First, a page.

Saturday, December 29, 2012

Buy it or build it?

If you were looking for a new bicycle, would you just buy one or build one yourself?

I realized that most of the bikes I owned, I put together myself. The explanation is simple - there is only one thing about cycling that I would like more than riding a bike - building one! It is true that the last two bicycles I have been using recently, I purchased at the local bike store. But that happened only because at that time, I wanted to go back to riding as quickly as possible and after my move to U.S. I had no tools at all to work on a bike, not even a bike pump. That's why i decided to buy a complete bike.

But building a bike can really be lots of fun. Sure, some basic skills are needed and some tasks are better to be left for pros (such as wheel building). But the rest is simply straightforward. Once you know what you want to build, find a suitable frameset, get matching components and put everything together. Seeing your own bike emerging from a pile of random parts is an instant gratification. Then, when you realize that you have just built an unique bicycle that is truly yours and no one around will have, you will smile again.
I have just picked up some components I left behind in my parents house. I happen to own a pretty much complete Ultegra 600 groupset: road crankset (53/39T), both hubs, 8-speed rear cassette, brake levers, bar-end shifters, and both rear and front derailleurs (not shown in the picture above). I also have a 8-speed Shimano chain, threaded headset, bottom bracket, seatpost, and a stem. That's a lot of components and even though they are a bit greasy and dirty they show very little use. Now I have to figure out how to give them a new life.

This can be the beginning of a new, nice bicycle.

Thursday, December 20, 2012

Taking a break

I am taking a break from cycling for a while. Christmas is around the corner and this week I have some last-minute Christmas errands to run. It turned out that due to the distance and some bad weather earlier this week, this task was easier to accomplish by car than by bike, which doesn't make me happy. Shopping centers are mobbed this time of the year and parking space is scarce. Despite this, it is still easier to simply throw some boxes and bags into a car and drive home, instead of figuring out how to strap them to my bike and ride many miles in rain. Yes, bicycle is a solution, but not in every situation.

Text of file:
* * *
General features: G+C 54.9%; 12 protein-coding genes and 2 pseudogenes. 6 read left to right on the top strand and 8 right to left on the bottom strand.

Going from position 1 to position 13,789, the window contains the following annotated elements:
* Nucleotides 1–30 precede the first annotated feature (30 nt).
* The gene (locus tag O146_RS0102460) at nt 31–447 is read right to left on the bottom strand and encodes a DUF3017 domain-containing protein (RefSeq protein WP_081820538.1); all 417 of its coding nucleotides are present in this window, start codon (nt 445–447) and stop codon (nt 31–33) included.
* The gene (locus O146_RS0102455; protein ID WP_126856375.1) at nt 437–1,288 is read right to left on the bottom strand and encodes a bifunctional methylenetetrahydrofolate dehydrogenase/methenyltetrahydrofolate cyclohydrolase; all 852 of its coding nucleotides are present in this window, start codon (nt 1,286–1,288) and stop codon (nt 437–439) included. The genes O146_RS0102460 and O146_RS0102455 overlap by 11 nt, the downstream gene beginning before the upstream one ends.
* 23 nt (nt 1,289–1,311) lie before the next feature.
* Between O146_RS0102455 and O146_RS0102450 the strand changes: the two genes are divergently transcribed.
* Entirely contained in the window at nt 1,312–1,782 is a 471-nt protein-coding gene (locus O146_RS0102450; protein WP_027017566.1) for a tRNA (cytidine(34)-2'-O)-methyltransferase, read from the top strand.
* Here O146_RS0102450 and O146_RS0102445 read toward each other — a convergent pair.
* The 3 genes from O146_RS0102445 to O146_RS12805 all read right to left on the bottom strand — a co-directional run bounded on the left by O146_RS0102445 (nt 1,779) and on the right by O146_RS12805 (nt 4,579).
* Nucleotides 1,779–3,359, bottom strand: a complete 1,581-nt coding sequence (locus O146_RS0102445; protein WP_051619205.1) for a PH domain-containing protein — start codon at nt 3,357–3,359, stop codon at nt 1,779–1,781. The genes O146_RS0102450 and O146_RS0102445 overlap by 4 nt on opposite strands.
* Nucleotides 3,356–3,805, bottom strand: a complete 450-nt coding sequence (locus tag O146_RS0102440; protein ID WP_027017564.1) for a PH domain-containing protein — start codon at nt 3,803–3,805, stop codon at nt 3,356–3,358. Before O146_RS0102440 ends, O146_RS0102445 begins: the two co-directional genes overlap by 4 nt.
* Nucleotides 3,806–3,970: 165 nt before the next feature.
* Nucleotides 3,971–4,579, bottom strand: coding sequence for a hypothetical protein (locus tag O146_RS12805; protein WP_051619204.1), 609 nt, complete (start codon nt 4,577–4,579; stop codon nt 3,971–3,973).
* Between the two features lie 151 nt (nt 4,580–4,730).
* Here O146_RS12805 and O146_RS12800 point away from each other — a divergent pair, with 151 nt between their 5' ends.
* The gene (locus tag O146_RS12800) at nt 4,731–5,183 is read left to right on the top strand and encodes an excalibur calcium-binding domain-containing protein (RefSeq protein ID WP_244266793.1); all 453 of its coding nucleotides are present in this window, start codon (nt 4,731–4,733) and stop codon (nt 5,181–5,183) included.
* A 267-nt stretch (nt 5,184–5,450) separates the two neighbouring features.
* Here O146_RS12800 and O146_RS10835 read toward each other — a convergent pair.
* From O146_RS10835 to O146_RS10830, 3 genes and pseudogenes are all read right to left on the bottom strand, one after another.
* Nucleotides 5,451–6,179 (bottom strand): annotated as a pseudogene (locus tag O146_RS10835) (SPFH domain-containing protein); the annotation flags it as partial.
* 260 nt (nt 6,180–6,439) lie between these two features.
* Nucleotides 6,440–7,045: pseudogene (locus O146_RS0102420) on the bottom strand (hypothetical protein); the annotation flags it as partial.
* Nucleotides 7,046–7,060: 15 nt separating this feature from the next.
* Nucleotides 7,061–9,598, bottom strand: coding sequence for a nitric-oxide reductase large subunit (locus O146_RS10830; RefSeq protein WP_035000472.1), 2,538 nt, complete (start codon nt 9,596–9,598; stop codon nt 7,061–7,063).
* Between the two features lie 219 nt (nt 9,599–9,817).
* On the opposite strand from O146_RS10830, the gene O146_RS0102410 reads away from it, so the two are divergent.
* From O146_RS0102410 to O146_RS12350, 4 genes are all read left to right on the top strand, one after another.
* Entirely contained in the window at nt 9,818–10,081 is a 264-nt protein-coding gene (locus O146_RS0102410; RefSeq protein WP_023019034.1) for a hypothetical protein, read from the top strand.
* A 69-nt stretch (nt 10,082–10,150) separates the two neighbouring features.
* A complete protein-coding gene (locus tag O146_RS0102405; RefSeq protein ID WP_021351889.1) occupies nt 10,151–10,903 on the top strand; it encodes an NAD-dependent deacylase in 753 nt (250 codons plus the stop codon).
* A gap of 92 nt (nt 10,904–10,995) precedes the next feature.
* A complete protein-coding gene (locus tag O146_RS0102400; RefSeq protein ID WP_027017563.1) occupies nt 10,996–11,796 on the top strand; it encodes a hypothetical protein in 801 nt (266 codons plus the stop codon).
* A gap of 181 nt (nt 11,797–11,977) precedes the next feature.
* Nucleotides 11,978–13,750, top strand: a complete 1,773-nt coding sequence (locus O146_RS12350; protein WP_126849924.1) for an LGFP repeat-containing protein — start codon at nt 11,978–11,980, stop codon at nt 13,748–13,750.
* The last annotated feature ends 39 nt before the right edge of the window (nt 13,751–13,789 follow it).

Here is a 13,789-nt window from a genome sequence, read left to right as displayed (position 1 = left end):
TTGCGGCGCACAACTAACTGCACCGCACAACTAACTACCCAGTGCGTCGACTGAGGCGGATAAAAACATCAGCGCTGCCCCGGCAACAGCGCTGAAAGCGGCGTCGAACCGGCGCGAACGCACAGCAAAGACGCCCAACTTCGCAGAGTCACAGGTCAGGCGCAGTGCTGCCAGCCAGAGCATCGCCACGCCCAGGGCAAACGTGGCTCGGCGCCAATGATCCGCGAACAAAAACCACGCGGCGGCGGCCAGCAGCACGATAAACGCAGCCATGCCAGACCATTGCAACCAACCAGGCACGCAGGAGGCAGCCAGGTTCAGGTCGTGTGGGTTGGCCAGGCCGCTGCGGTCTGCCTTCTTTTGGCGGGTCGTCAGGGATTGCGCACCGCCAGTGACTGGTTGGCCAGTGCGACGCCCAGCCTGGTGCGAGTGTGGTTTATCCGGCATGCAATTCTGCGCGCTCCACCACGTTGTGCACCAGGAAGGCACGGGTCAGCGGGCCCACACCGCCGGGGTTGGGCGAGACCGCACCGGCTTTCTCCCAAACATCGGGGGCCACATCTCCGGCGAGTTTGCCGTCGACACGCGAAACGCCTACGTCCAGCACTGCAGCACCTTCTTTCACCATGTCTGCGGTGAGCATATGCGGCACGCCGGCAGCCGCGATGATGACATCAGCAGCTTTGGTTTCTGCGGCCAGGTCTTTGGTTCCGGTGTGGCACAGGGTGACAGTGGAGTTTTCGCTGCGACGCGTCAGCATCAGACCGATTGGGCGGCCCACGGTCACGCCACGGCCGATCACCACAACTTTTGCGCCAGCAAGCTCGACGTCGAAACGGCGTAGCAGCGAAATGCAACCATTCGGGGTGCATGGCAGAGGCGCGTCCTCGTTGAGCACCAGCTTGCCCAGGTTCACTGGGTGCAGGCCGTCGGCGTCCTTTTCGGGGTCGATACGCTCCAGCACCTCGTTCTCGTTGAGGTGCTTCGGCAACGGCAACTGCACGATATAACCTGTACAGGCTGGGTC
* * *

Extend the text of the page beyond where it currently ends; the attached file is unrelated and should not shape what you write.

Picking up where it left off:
Next week, my cycling break will continue since I am planning on visiting my family for Christmas and getting there by bike isn't really doable.

I am sure I will miss my bike(s)...

Wednesday, December 12, 2012

CCI = DB + OB * temperature / rain

Weird title? Let me explain...

This morning was pretty chilly. In fact, it must have been quite freezing since when I left my house I noticed the frozen windshield on my car and some frozen puddles on the way to work. Despite that I counted 2 (!) other fellow cyclist on the road. Those of you living in more urban area such as Cambridge or downtown Boston will start laughing but seeing two other cyclists on a cold winter morning in Arlington is a lot. Most people drive here.

That weird equation in the title of this post is a way of describing this with numbers. Let's say that CCI is a City Cycling Index and it shows how many bikers are out there on the road. There is always a few, no matter if it's a pleasant sunny day or a center of the hurricane Sandy - they are Dedicated Bikers and they always ride their bikes. The number of other cyclists - the Occasional Bikers, strongly depends on weather. It is directly proportional to the air temperature and inversely proportional to precipitation. Well, in most cases.

In some cases it isn't. Such as in the city of Oulu in Finland. It is located pretty far north at the coast of The Gulf of Bothnia and locals enjoy temperatures of -30C (-22F) more often than we do. I am not kidding - they really seem to enjoy it. Otherwise how would you explain that there are more bikers out cycling in those freezing temperatures than we see here in the summer? See for yourself:
So the next time you think it is cold outside and you will want to drive instead, think about people in Finland.

Thursday, December 6, 2012


I bought my Schwinn Coffee about a year ago, in October. And now, I've just realized something - it's just paid for itself. That's right, now I ride for "free". I did a quick calculation and based on the distance I travel daily, the number of days in the week I usually spend biking, the price of a gallon of gasoline, and the fuel consumption of my car that I don't use when I ride my bike - it seems that about right this month I saved as much money by riding my bike to work, as I would spend on gas.

Sure, I could have been riding my bike for free from day one if I sold my car. But since it is an old car, fully owned and requiring low maintenance, I figured that it is not worth selling it right now. The insurance I have to pay monthly is actually pretty low so I decided to keep it as a backup.

Anyway, it is a good news. One year to break even is reasonable. From now on, my bike will be making money for me.